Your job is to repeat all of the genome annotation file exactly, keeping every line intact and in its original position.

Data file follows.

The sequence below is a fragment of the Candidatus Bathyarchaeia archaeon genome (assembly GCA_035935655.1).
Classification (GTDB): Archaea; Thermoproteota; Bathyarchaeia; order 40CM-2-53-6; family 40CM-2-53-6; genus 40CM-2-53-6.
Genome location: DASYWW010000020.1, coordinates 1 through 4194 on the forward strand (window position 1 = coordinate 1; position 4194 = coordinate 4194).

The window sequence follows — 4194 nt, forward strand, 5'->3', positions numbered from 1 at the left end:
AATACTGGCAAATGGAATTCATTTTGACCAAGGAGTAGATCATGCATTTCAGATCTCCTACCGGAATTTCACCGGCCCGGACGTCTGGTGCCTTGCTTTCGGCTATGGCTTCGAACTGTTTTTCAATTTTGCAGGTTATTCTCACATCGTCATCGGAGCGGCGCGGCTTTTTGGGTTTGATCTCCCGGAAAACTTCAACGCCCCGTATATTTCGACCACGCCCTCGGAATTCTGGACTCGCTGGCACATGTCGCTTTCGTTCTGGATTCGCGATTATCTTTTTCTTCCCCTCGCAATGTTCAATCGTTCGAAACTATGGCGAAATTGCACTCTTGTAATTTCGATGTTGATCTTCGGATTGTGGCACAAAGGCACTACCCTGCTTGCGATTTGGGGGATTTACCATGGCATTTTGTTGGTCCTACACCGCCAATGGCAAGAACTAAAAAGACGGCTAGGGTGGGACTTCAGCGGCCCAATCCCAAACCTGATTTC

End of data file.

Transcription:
The sequence below is a fragment of the Candidatus Bathyarchaeia archaeon genome (assembly GCA_035935655.1).
Classification (GTDB): Archaea; Thermoproteota; Bathyarchaeia; order 40CM-2-53-6; family 40CM-2-53-6; genus 40CM-2-53-6.
Genome location: DASYWW010000020.1, coordinates 1 through 4194 on the forward strand (window position 1 = coordinate 1; position 4194 = coordinate 4194).

The window sequence follows — 4194 nt, forward strand, 5'->3', positions numbered from 1 at the left end:
AATACTGGCAAATGGAATTCATTTTGACCAAGGAGTAGATCATGCATTTCAGATCTCCTACCGGAATTTCACCGGCCCGGACGTCTGGTGCCTTGCTTTCGGCTATGGCTTCGAACTGTTTTTCAATTTTGCAGGTTATTCTCACATCGTCATCGGAGCGGCGCGGCTTTTTGGGTTTGATCTCCCGGAAAACTTCAACGCCCCGTATATTTCGACCACGCCCTCGGAATTCTGGACTCGCTGGCACATGTCGCTTTCGTTCTGGATTCGCGATTATCTTTTTCTTCCCCTCGCAATGTTCAATCGTTCGAAACTATGGCGAAATTGCACTCTTGTAATTTCGATGTTGATCTTCGGATTGTGGCACAAAGGCACTACCCTGCTTGCGATTTGGGGGATTTACCATGGCATTTTGTTGGTCCTACACCGCCAATGGCAAGAACTAAAAAGACGGCTAGGGTGGGACTTCAGCGGCCCAATCCCAAACCTGATTTC